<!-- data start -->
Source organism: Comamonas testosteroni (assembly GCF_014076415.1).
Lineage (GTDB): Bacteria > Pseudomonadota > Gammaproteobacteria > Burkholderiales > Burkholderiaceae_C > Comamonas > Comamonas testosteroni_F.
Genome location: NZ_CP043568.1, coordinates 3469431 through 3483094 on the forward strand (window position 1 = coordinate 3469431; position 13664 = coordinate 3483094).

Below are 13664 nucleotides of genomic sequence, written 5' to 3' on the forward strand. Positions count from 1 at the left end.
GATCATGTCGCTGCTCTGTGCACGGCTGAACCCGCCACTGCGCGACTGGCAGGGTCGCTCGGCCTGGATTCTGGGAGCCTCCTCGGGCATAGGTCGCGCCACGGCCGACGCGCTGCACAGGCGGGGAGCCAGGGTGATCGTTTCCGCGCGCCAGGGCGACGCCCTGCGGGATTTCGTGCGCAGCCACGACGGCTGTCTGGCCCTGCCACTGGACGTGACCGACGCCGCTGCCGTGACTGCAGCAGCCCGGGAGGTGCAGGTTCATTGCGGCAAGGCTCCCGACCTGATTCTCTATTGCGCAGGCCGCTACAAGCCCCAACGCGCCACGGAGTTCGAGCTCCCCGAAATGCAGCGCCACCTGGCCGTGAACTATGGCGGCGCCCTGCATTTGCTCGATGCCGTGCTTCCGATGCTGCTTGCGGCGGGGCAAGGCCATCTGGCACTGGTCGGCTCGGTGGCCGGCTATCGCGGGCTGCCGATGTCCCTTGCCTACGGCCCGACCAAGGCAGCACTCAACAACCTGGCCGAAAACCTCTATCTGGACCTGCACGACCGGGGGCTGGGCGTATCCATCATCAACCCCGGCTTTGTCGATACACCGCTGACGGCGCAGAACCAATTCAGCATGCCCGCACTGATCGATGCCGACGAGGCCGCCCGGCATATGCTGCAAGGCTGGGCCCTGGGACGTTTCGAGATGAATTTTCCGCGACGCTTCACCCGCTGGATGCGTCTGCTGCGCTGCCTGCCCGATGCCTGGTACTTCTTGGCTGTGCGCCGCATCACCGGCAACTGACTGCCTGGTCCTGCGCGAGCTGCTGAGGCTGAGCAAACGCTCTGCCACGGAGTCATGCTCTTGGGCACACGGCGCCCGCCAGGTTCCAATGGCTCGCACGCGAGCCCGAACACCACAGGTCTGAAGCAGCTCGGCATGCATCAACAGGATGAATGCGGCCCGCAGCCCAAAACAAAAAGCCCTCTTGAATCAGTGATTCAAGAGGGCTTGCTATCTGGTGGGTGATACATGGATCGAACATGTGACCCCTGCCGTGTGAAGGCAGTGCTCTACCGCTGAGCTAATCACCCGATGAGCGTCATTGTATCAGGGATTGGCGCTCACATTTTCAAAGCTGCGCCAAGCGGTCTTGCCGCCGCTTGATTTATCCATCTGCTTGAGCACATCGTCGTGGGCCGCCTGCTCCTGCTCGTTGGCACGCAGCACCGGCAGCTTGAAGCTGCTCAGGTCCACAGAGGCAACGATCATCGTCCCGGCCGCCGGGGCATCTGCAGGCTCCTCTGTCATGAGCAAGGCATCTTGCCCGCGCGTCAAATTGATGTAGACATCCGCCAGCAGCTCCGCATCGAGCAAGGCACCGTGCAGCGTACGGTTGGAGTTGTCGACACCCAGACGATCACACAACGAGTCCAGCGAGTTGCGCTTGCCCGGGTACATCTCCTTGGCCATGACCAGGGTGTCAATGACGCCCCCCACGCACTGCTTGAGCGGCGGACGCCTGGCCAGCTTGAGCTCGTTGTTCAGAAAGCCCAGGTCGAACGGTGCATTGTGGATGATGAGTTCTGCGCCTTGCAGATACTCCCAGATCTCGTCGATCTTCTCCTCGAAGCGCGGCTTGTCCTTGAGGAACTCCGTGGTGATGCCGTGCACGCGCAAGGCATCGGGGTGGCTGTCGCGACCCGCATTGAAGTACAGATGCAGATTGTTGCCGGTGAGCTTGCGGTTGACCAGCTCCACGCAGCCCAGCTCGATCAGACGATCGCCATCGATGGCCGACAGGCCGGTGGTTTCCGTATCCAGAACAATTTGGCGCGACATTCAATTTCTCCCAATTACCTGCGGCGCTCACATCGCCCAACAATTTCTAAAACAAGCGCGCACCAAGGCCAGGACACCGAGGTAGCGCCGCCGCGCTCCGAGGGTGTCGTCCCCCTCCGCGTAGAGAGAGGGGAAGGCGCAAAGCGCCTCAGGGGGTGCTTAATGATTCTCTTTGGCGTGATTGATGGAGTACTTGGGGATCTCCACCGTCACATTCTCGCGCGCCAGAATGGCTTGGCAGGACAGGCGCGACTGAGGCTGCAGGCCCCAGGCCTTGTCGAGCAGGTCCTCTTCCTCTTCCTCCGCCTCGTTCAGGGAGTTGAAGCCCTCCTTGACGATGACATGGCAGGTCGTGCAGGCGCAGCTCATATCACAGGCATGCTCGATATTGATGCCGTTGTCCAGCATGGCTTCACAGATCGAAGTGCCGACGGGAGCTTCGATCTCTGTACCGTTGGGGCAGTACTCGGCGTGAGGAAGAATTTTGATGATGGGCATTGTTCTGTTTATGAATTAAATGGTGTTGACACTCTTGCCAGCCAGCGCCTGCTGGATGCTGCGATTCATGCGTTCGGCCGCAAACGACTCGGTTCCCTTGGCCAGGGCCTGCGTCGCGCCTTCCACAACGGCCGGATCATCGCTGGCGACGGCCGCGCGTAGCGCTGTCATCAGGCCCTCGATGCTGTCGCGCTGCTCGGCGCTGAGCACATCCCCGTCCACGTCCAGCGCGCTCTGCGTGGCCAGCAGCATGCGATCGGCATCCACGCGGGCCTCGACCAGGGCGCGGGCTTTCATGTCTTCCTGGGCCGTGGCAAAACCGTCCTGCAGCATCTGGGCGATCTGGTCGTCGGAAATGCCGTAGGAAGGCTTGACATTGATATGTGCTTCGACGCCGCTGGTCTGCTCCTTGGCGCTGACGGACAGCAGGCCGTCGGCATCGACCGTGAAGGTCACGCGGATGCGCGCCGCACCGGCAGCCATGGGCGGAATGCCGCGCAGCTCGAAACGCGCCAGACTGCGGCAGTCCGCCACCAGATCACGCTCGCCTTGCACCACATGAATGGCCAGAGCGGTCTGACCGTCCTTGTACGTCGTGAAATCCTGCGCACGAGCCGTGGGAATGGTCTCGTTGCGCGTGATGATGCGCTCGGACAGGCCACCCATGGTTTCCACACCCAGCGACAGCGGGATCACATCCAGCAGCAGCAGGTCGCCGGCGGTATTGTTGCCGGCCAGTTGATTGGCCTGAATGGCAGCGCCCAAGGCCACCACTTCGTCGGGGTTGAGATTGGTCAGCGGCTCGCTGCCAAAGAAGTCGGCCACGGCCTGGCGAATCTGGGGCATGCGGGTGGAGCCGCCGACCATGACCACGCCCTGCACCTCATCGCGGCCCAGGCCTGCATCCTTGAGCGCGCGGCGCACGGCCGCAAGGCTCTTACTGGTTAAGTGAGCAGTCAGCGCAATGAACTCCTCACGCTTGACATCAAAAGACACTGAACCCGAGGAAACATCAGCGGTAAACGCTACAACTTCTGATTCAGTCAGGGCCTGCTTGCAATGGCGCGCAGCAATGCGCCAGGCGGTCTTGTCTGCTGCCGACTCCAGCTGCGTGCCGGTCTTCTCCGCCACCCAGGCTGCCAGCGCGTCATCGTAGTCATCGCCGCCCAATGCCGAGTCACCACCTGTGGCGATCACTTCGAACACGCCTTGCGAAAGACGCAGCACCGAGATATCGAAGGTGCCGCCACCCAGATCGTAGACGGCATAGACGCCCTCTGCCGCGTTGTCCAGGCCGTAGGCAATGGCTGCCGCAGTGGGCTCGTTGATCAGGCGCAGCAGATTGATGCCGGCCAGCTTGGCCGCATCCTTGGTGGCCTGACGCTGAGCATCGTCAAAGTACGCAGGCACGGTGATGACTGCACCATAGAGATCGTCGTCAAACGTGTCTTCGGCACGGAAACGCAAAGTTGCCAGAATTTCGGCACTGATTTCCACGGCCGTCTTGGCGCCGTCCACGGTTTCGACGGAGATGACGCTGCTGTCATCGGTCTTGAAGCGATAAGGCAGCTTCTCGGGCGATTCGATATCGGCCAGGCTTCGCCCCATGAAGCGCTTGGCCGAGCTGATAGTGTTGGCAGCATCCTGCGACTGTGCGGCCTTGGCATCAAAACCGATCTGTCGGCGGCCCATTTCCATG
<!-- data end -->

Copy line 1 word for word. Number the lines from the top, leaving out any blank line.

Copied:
Source organism: Comamonas testosteroni (assembly GCF_014076415.1).